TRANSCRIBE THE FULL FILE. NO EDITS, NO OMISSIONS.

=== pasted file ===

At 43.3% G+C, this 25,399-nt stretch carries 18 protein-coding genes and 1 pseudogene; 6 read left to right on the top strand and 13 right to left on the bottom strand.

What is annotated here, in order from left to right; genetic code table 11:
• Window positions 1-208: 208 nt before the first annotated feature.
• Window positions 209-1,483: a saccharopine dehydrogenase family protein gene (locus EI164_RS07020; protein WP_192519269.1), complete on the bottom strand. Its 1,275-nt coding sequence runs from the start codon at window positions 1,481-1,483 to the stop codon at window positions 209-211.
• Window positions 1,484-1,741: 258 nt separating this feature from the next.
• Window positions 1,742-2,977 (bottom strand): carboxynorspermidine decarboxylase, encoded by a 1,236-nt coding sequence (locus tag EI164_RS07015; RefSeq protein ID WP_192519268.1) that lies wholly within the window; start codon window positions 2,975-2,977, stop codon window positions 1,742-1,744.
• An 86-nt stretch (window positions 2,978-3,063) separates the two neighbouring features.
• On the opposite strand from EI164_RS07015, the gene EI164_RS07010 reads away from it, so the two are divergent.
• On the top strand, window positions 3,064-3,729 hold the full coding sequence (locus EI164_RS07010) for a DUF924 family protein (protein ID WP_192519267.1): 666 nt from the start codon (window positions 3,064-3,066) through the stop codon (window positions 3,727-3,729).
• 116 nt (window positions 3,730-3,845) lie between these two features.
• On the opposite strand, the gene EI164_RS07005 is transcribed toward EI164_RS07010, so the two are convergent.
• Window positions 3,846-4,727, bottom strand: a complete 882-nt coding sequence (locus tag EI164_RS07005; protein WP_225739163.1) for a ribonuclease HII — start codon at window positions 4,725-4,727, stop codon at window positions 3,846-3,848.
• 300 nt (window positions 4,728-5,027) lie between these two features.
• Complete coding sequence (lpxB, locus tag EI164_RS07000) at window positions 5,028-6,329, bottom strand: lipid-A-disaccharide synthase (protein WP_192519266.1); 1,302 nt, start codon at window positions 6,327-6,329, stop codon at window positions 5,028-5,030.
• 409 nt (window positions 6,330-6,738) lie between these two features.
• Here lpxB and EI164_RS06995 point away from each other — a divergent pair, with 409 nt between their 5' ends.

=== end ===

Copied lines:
At 43.3% G+C, this 25,399-nt stretch carries 18 protein-coding genes and 1 pseudogene; 6 read left to right on the top strand and 13 right to left on the bottom strand.

What is annotated here, in order from left to right; genetic code table 11:
• Window positions 1-208: 208 nt before the first annotated feature.
• Window positions 209-1,483: a saccharopine dehydrogenase family protein gene (locus EI164_RS07020; protein WP_192519269.1), complete on the bottom strand. Its 1,275-nt coding sequence runs from the start codon at window positions 1,481-1,483 to the stop codon at window positions 209-211.
• Window positions 1,484-1,741: 258 nt separating this feature from the next.
• Window positions 1,742-2,977 (bottom strand): carboxynorspermidine decarboxylase, encoded by a 1,236-nt coding sequence (locus tag EI164_RS07015; RefSeq protein ID WP_192519268.1) that lies wholly within the window; start codon window positions 2,975-2,977, stop codon window positions 1,742-1,744.
• An 86-nt stretch (window positions 2,978-3,063) separates the two neighbouring features.
• On the opposite strand from EI164_RS07015, the gene EI164_RS07010 reads away from it, so the two are divergent.
• On the top strand, window positions 3,064-3,729 hold the full coding sequence (locus EI164_RS07010) for a DUF924 family protein (protein ID WP_192519267.1): 666 nt from the start codon (window positions 3,064-3,066) through the stop codon (window positions 3,727-3,729).
• 116 nt (window positions 3,730-3,845) lie between these two features.
• On the opposite strand, the gene EI164_RS07005 is transcribed toward EI164_RS07010, so the two are convergent.
• Window positions 3,846-4,727, bottom strand: a complete 882-nt coding sequence (locus tag EI164_RS07005; protein WP_225739163.1) for a ribonuclease HII — start codon at window positions 4,725-4,727, stop codon at window positions 3,846-3,848.
• 300 nt (window positions 4,728-5,027) lie between these two features.
• Complete coding sequence (lpxB, locus tag EI164_RS07000) at window positions 5,028-6,329, bottom strand: lipid-A-disaccharide synthase (protein WP_192519266.1); 1,302 nt, start codon at window positions 6,327-6,329, stop codon at window positions 5,028-5,030.
• 409 nt (window positions 6,330-6,738) lie between these two features.
• Here lpxB and EI164_RS06995 point away from each other — a divergent pair, with 409 nt between their 5' ends.